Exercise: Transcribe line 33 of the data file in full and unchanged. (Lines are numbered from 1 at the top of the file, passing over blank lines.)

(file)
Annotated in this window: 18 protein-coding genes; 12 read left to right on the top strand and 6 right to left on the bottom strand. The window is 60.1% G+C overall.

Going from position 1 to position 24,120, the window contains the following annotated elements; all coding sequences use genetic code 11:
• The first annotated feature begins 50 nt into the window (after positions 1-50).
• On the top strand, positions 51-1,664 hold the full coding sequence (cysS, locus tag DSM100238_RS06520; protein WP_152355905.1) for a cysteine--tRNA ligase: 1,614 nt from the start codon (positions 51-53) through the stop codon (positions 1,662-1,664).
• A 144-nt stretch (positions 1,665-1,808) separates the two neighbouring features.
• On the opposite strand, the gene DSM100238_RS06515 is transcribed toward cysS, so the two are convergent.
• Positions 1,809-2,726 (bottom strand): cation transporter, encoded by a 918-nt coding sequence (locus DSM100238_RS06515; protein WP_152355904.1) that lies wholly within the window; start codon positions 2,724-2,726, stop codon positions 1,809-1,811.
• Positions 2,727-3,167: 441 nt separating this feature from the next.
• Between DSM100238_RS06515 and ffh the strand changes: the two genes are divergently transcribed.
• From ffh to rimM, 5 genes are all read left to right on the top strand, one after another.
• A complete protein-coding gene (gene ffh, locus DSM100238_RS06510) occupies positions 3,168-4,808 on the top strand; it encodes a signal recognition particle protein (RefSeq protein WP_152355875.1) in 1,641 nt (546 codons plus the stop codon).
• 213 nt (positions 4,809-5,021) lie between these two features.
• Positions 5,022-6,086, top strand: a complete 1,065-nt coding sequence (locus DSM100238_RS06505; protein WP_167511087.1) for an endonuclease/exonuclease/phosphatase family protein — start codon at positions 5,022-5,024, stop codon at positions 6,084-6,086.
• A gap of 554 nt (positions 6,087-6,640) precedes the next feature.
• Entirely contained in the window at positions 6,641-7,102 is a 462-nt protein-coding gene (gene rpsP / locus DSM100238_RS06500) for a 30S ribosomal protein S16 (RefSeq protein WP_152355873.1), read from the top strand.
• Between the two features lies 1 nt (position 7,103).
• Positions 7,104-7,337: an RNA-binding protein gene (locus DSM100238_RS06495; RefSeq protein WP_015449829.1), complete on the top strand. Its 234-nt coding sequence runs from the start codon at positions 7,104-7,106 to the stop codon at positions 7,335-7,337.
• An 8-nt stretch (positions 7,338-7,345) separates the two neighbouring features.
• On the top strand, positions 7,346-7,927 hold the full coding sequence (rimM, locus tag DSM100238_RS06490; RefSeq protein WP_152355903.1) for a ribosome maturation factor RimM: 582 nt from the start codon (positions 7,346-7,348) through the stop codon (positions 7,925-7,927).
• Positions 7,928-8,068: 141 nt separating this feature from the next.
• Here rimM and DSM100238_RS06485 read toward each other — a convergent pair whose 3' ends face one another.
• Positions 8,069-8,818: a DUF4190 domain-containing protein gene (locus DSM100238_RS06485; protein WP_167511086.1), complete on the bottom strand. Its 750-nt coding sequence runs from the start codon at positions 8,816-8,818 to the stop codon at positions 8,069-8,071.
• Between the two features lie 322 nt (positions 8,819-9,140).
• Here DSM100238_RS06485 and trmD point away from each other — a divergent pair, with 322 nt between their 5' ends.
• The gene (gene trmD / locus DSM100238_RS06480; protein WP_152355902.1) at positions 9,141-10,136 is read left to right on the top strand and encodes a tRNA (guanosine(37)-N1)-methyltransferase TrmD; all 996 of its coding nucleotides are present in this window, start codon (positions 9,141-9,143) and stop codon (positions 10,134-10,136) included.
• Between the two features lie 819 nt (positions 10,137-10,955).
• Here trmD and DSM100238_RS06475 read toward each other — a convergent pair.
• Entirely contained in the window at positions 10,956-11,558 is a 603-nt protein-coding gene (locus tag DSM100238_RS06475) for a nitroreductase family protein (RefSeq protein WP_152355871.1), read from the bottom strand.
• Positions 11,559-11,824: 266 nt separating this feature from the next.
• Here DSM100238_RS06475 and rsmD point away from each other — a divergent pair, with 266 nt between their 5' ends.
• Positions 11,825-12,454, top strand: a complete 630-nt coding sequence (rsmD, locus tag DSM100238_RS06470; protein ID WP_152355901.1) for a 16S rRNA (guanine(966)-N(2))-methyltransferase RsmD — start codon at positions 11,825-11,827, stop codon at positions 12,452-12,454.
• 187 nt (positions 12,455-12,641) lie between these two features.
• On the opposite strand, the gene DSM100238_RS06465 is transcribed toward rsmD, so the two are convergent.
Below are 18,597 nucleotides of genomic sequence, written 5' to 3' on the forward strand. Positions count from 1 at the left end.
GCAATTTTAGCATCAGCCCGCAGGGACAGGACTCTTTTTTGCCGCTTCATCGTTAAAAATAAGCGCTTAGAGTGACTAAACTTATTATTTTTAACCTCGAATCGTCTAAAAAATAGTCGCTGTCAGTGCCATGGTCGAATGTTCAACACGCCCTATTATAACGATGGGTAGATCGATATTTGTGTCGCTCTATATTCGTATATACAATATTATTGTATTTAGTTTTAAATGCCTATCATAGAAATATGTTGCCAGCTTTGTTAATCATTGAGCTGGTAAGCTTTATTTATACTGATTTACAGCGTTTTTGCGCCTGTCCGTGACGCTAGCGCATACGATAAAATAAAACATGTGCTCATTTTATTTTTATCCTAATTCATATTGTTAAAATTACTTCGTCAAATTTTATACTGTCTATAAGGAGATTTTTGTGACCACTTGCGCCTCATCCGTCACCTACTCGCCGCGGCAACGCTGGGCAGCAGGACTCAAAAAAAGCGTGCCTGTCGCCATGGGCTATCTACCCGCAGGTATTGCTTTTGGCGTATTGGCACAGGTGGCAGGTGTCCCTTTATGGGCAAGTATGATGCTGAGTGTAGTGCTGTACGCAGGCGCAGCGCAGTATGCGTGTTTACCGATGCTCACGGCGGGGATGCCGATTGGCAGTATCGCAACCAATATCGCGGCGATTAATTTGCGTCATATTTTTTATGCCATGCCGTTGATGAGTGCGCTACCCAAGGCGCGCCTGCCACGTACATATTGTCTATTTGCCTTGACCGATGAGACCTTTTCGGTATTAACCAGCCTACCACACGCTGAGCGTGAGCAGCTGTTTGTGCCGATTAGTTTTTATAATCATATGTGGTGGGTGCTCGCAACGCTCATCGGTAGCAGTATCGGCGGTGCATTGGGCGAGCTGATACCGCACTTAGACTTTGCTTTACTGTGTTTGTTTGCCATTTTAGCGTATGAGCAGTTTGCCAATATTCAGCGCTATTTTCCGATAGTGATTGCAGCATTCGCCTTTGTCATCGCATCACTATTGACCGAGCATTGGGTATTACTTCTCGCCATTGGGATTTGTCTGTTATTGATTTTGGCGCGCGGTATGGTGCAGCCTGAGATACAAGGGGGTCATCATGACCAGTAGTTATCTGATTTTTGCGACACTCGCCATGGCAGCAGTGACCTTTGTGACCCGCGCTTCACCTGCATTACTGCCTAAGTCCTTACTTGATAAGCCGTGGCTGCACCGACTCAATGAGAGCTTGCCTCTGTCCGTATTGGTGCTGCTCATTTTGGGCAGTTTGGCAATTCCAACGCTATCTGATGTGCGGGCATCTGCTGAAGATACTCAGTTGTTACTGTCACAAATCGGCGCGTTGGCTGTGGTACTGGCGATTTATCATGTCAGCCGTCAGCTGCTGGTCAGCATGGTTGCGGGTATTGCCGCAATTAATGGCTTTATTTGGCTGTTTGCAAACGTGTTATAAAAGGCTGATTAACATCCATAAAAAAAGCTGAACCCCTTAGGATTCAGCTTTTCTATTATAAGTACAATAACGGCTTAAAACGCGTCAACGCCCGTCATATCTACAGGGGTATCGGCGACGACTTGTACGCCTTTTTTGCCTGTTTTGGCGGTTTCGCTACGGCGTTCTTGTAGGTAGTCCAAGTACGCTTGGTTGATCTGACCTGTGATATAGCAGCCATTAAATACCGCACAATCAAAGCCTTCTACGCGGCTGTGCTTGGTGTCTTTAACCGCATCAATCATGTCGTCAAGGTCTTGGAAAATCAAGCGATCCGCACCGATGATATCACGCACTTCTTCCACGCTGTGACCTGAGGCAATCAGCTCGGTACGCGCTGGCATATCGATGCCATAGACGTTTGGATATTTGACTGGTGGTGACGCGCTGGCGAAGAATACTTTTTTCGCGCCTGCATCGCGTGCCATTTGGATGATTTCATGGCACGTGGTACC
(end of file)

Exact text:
• On the opposite strand, the gene DSM100238_RS06465 is transcribed toward rsmD, so the two are convergent.